Discriminating Against Hippies in Moreno and Belle Terre

July 3rd, 2013

In preparation for my article on the rational basis test after Windsor, I reread USDA v. Moreno, one of the so-called rational-basis plus cases where the Court invalidated a law under the rational basis test where no suspect class or fundamental right was present.

In 1973, by Justice Brennan, the Court decided Moreno, which, in a nutshell, held that the USDA could not pass a law that was clearly aimed at excluding hippies from the food stamp program.

In 1974, by Justice Douglas, the Court decided Village of Belle Terre v. Boraas, where the Court upheld a law that was clearly aimed at excluding hippie college students from living together in a nice neighborhood of Long Island.

As as 2003 Boston University Law Review article by Rebecca Ginzburg notes, zoning was just another means to push back agains the hippie communes sprouting up:

By the beginning of the communal movement of the 1960s, zoning was an established practice in the United States.34 In fact, opponents of communes and other communal living arrangements began to use zoning to their advantage in their effort to keep “hippies” out of their neighborhoods. Zoning became a particularly powerful tool against communal living in urban and suburban areas,35 where single-family dwelling zoning is most common. To keep out what neighbors conceived, sometimes correctly, as havens for drug use, free love, and anti-government sentiment, a municipality could simply zone an area for single-family homes or enforce an already existing ordinance more strictly.36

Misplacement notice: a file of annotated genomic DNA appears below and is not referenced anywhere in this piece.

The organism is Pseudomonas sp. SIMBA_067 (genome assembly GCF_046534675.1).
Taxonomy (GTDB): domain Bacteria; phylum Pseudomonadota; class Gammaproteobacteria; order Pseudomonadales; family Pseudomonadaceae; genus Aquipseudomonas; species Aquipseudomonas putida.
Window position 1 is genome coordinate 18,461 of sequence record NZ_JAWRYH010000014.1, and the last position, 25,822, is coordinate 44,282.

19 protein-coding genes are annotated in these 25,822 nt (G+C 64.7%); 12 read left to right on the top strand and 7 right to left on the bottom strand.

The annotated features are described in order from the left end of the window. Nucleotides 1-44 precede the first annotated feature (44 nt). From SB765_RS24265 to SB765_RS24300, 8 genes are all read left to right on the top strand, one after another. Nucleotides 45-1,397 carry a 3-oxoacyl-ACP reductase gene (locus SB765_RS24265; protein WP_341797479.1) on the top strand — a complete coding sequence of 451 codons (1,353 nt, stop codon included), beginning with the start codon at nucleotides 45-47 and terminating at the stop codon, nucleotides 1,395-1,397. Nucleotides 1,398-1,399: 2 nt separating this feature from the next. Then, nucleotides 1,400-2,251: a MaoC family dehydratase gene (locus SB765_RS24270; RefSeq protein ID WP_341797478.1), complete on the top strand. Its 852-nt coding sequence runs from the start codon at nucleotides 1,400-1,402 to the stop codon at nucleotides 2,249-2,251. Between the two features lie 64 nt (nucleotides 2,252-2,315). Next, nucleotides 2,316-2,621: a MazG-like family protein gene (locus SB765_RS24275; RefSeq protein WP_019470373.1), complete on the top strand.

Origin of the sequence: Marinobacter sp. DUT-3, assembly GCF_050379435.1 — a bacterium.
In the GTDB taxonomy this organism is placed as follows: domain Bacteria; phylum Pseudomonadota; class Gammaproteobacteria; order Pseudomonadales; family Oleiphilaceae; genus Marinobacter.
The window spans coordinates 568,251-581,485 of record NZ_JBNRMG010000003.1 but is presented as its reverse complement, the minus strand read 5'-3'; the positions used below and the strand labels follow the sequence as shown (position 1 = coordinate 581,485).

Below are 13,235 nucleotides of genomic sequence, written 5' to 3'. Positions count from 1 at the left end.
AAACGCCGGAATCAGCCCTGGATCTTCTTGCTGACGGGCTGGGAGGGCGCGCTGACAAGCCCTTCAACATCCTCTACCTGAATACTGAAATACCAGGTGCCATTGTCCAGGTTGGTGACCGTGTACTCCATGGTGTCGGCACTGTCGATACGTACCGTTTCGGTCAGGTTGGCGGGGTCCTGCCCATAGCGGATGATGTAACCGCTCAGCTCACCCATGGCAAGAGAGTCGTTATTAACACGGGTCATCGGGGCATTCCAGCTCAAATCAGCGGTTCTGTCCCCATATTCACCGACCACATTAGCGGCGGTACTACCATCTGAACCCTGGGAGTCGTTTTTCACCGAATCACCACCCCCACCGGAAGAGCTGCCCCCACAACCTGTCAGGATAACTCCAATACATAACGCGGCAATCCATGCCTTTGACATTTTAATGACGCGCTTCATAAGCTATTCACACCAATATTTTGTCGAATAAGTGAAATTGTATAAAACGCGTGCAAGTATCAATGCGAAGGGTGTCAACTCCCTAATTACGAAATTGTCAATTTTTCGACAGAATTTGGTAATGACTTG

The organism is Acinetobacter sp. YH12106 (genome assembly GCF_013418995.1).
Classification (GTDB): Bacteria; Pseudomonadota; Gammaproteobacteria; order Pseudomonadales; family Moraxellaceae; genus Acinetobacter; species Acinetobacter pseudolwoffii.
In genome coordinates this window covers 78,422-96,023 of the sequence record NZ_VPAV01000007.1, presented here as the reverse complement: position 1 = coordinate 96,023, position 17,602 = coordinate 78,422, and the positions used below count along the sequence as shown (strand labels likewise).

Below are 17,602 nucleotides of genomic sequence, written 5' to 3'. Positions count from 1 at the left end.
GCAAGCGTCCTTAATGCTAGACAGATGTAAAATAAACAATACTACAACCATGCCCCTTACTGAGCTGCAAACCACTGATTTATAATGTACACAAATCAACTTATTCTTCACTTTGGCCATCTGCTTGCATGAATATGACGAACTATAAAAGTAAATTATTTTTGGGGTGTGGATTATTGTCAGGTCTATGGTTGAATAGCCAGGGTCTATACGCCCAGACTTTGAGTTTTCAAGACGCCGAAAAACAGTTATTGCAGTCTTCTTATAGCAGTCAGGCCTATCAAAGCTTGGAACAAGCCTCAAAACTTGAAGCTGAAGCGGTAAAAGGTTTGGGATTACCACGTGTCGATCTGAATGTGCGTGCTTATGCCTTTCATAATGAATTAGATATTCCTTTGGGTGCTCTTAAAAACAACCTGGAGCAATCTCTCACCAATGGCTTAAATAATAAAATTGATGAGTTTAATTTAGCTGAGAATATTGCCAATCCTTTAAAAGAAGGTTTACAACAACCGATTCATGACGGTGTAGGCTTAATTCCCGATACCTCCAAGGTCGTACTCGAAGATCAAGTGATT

Rebecca M. Ginzburg, Altering “Family”: Another Look at the Supreme Court’s Narrow Protection of Families in Belle Terre, 83 B.U. L. Rev. 875, 880 (2003)

So what gives? Hippies can’t be denied food stamps, bu can be denied the right to live together? Or, as a 1989 New Mexico Law Review article put it:

After Belle Terre it seems clear that even though “hippies” cannot be denied food stamps on the basis of their living arrangements if they are otherwise qualified, they can be zoned out of the neighborhood.

Katheryn D. Katz, More Equal Than Others: The Burger Court and the Newly Arrived State Resident, 19 N.M. L. Rev. 329, 352 (1989)

Justice Douglas makes a feeble attempt to distinguish Moreno in a footnote, but it is hardly persuasive. I found a few contemporary law review articles, which also suggest that the distinction is not valid.

I realize I am diving into cases that are forty years old, and are not really relevant, but I can’t help but think that the difference was due, in part, the Court’s longstanding aversion to property rights stemming from Euclid and Berman v. Parker. Did you know that Court’s two most significant property rights opinion of the second half of the 20th century, Berman and Belle Terre, were both authored by Justice Douglas. The opinions are laughers, and basically read the 5th Amendment out of the Constitution.

Really cool aside, but Moreno was argued by a young A. Ray Randolph. This seems to be the only case he argued while in the Bork SG office. Alas, Randolph doesn’t use the word hippie, but Rehnquist does. He was a latter-day Eric Cartman at 32:02:

Justice William H. Rehnquist: But isn’t one of your arguments that the legislative motive here invalidates the thing because they were out to get the hippies communes?